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The National Institute of Standards and Technology (NIST) has developed Standard Reference Material (SRM) 2082 as a pathlength standard for UV absorbance measurements for use with the new generation of microvolume spectrophotometers and short-pathlength cuvettes.
Ultraviolet (UV) absorbance measurements provide a rapid and reliable method to determine protein concentrations. The National Institute of Standards and Technology (NIST) has developed Standard Reference Material (SRM) 2082as a pathlength standard for UV absorbance measurements for use with the new generation of microvolume spectrophotometers and short-pathlength cuvettes. Short pathlengths are used with high-concentration targets to ensure that absorbance values are within the optimal range. The short-pathlength instruments and cuvettes also reduce the required volumes to conserve valuable samples. The authors compared the results obtained with high-quality dual-beam spectrophotometers and short-pathlength cuvettes to the results obtained from a microvolume spectrophotometer and a microvolume plate reader. SRM 2082 can be used to accurately calculate pathlength values, thereby increasing the accuracy in subsequent measurements using the short-pathlength cuvettes and microvolume absorbance instruments. RM 8671 (reference material, the NISTmAb) can then be used to ensure the accuracy and reproducibility of protein concentration measurements by providing an industrially relevant reference material, a well-characterized monoclonal antibody.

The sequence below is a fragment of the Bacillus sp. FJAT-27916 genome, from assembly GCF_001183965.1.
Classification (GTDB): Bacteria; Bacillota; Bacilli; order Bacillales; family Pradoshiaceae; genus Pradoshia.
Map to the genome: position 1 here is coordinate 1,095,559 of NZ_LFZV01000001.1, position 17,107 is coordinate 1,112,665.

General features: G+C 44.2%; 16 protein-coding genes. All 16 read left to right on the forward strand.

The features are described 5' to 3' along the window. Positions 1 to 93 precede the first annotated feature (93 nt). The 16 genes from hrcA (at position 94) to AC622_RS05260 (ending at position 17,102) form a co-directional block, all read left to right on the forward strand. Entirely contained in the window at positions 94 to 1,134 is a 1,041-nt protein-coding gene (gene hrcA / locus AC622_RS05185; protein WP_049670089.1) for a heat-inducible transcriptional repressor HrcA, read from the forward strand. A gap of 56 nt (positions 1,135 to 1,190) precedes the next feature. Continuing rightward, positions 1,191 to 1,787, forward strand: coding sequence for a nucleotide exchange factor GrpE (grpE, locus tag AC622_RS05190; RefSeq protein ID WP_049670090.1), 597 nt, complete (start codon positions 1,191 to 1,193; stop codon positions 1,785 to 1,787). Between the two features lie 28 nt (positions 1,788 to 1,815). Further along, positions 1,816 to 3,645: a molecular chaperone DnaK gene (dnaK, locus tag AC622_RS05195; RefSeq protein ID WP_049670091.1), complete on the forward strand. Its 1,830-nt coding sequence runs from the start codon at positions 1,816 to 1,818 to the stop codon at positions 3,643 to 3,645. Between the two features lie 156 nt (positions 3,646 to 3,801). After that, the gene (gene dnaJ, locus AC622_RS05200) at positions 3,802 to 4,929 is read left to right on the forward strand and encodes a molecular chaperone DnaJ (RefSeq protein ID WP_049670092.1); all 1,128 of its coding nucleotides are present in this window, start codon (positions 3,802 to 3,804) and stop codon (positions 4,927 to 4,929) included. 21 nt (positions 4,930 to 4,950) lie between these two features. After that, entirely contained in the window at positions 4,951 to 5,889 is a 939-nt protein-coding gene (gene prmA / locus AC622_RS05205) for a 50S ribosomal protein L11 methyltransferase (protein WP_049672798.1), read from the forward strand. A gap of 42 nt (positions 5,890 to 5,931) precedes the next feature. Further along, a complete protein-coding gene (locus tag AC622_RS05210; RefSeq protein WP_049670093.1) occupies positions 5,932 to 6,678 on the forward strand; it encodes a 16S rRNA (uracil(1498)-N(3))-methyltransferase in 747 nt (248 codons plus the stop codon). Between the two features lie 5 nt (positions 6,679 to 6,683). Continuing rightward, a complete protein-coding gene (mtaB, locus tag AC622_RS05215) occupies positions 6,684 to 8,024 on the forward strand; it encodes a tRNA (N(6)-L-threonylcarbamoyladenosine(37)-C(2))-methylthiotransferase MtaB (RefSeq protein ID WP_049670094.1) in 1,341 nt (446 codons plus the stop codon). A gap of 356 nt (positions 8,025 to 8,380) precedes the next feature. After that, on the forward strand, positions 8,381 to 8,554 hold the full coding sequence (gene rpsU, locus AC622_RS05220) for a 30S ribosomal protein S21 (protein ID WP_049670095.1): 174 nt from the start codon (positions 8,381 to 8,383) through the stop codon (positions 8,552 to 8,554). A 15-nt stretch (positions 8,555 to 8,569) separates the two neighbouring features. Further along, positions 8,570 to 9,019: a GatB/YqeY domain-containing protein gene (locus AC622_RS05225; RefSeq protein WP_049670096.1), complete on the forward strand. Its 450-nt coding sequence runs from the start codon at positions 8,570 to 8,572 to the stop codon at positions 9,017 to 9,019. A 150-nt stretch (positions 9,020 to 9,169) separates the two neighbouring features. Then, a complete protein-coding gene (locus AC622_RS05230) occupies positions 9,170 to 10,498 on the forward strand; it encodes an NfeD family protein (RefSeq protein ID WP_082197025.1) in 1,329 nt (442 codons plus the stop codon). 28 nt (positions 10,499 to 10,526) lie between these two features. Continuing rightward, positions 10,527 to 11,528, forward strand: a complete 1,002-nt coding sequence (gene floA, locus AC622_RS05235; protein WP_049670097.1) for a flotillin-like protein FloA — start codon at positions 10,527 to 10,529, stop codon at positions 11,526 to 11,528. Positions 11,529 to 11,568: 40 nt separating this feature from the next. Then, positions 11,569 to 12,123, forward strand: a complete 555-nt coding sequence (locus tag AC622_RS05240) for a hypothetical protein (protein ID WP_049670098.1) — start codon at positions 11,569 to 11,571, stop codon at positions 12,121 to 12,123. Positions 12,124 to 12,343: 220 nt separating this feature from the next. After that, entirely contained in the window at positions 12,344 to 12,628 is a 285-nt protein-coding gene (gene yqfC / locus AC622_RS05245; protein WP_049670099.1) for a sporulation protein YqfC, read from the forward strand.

Submitted: Jan. 22, 2018
Accepted: Feb. 16, 2018
Kenneth D. Cole*is group leader bioassay methods, Kenneth.firstname.lastname@example.org; Paul DeRose, Brian Lang, John Schiel, and Aaron Urbas are research chemists; Hua-Jun He and Erica V. Stein are research biologists; Evelyn Solis is summer student; and Steve Choquette is director, Office of Reference Materials-all are at NIST.
*To whom all correspondence should be addressed.
Vol. 31, Number 4
When referring to this article, please cite as K.D. Cole et. al, “NIST Spectroscopic Measurement Standards,” BioPharm International 31 (4) 2018.